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Backing up, and restoring, VMware vCloud Director provisioned virtual machines

Hello everyone,

I hope that everyone is enjoying a long weekend, and for those of you that attended last weeks VMworld, are recovering nicely.  VMworld 2010 was one of the best that I have been too.  There should be lots of stories on it for weeks to come.  Keep an eye on to see when the sessions are going to be available since there was some amazing sessions that you can really learn from (you will need a VMworld ID for this).

One of the many things we announced this past week was the arrival of VMware vCloud Director (vCD).  You can see the release notes here.  One of the things I have worked on recently is how to do backup and restores of virtual machines that have been provisioned by vCD.  The restore, in particular, is a little different due to the nature of Cloud Computing and the fact that vCD is 1.0.  But what you need to know to successfully do backup and restore is below.  In the future hopefully backup applications can use an API based backup mechanism to backup and recover vCD provisioned VM's easier and directly with vCD.

A strong suggestion

When deploying virtual machines (as part of a vApp) I recommend that you use the Full name and Computer name fields to specify realistic names that will help you describe the virtual machines.  This is important as if you do not do this, the generic information in these fields will make it hard to specify individual virtual machines.  Virtual machines that are provisioned by vCD have a large GUID-template_name that means many VM's could appear to be very similar and make it hard for a user or admin to ask for a specific VM to be restored.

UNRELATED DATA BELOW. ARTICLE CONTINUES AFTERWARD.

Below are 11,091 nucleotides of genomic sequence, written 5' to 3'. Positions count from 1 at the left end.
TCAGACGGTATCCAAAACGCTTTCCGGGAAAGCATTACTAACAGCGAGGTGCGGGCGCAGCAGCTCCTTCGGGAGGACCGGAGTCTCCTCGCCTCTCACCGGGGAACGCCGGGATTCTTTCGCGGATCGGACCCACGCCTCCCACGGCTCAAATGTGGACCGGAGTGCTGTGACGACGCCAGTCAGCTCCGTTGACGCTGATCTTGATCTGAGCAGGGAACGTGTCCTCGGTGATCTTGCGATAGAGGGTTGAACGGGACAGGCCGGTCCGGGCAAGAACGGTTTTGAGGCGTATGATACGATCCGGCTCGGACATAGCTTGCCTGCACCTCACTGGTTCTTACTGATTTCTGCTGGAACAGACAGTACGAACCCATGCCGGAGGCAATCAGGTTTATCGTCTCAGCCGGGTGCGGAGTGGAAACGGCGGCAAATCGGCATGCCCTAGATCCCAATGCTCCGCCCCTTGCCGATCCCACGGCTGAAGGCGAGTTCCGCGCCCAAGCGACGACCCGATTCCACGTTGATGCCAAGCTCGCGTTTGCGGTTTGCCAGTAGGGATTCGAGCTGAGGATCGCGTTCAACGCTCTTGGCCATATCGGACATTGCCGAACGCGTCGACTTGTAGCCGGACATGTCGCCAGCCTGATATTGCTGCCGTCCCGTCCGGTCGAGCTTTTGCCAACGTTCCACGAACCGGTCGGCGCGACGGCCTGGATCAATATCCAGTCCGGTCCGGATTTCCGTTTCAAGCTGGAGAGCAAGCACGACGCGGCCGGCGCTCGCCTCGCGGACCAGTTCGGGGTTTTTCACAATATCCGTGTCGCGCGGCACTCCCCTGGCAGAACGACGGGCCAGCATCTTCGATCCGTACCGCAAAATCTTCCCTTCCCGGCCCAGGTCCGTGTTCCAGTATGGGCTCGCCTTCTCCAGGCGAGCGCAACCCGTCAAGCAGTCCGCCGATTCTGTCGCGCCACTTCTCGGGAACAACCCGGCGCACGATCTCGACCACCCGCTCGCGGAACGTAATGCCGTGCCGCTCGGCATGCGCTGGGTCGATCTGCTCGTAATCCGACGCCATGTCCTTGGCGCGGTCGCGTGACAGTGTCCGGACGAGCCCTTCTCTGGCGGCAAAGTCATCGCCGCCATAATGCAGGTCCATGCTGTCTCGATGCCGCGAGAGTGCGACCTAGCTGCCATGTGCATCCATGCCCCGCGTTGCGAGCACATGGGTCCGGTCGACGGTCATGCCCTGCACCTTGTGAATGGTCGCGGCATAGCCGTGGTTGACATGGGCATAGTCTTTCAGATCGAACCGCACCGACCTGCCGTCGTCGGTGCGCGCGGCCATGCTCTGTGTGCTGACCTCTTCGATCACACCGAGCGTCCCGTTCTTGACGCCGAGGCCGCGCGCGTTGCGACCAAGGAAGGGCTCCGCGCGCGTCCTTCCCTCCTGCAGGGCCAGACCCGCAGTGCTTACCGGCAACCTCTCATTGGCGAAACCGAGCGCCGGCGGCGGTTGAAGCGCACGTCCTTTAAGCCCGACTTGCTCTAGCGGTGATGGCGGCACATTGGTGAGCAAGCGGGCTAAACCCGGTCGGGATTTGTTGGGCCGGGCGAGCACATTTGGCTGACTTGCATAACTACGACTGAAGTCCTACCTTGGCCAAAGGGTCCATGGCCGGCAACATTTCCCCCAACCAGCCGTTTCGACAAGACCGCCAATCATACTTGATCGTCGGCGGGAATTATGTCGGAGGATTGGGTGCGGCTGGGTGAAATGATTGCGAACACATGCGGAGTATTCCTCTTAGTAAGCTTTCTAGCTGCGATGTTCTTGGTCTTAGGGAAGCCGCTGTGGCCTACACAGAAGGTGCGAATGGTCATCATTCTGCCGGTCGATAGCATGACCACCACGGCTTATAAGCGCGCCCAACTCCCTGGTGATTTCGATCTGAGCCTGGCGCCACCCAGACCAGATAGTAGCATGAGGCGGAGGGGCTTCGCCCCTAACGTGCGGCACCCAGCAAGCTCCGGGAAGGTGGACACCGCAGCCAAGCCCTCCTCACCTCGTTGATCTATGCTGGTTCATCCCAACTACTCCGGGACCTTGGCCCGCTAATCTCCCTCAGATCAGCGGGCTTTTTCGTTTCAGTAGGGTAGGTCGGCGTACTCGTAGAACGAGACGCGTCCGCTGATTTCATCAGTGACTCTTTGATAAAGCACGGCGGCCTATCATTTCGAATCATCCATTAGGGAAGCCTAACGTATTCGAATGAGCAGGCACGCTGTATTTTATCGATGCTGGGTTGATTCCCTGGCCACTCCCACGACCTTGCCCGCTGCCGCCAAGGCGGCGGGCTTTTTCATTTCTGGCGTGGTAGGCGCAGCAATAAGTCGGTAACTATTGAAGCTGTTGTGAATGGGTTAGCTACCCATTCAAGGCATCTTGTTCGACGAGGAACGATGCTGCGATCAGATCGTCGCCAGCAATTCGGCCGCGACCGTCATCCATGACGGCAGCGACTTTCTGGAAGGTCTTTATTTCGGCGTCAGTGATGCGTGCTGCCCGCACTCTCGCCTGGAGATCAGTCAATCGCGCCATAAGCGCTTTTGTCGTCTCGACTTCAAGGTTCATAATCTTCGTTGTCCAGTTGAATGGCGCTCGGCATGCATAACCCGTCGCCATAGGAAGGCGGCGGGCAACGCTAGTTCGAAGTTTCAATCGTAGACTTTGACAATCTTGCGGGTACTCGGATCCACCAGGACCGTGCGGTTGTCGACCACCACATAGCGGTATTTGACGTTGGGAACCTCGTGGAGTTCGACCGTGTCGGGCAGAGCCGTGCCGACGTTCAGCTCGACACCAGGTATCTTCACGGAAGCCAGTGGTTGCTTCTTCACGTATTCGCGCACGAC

If you are using agent based backups already in your organization, you can continue to do that.  This may not work for you depending on the security that you have enabled in your cloud.  If you are using the vStorage API set for the backup it may or may not work for you.  Currently, the VMware Data Recovery (vDR) product will not work when backing up vCD provisioned VM's.  This should be fixed in the next release of vDR.  But generally, your software should work.  In my testing I used vDR v1.2 (which didn't work), Backup Exec 2010 R2 13.0 Rev 4164 (agent based and worked) and Veeam (which worked).


When you restore a virtual machine (s) it is important to not restore them to the location they came from.  If this is done, vCD will NOT be able to import it back into the system.  Use the instructions below to do a restore.

  1. Restore the complete VM to a new location that is accessible to the vCD infrastructure.
  2. Now log into vCD as the Cloud Admin.
  3. Import the restored VM.  See below for a screen shot of the import. 


  1. You may need to import this VM to an existing vApp.
  2. Once it is restored, you will need to change the owner of the VM to the correct owner.
  3. You will need to enable the network on this VM.  This is done in the VMs view – see below for an example.


You should now ask the owner of this VM to power it on and use it to recover files or just use it as a replacement VM.  Remember that the original VM may or may not still be available to the user.

We should have a KB article soon that will provide more information.  In addition, if you leave comments with this blog I will be notified and will add details as needed.


Updated – 2/11/11

I do have some links to backup tools that can protect vAPPs or VMs inside of vCD.  I am posting them in case Google finds this article so that you know there is more options available than when I created this article.

NetApp – (I should have found this one sooner!)

Acronis –

Commvault –


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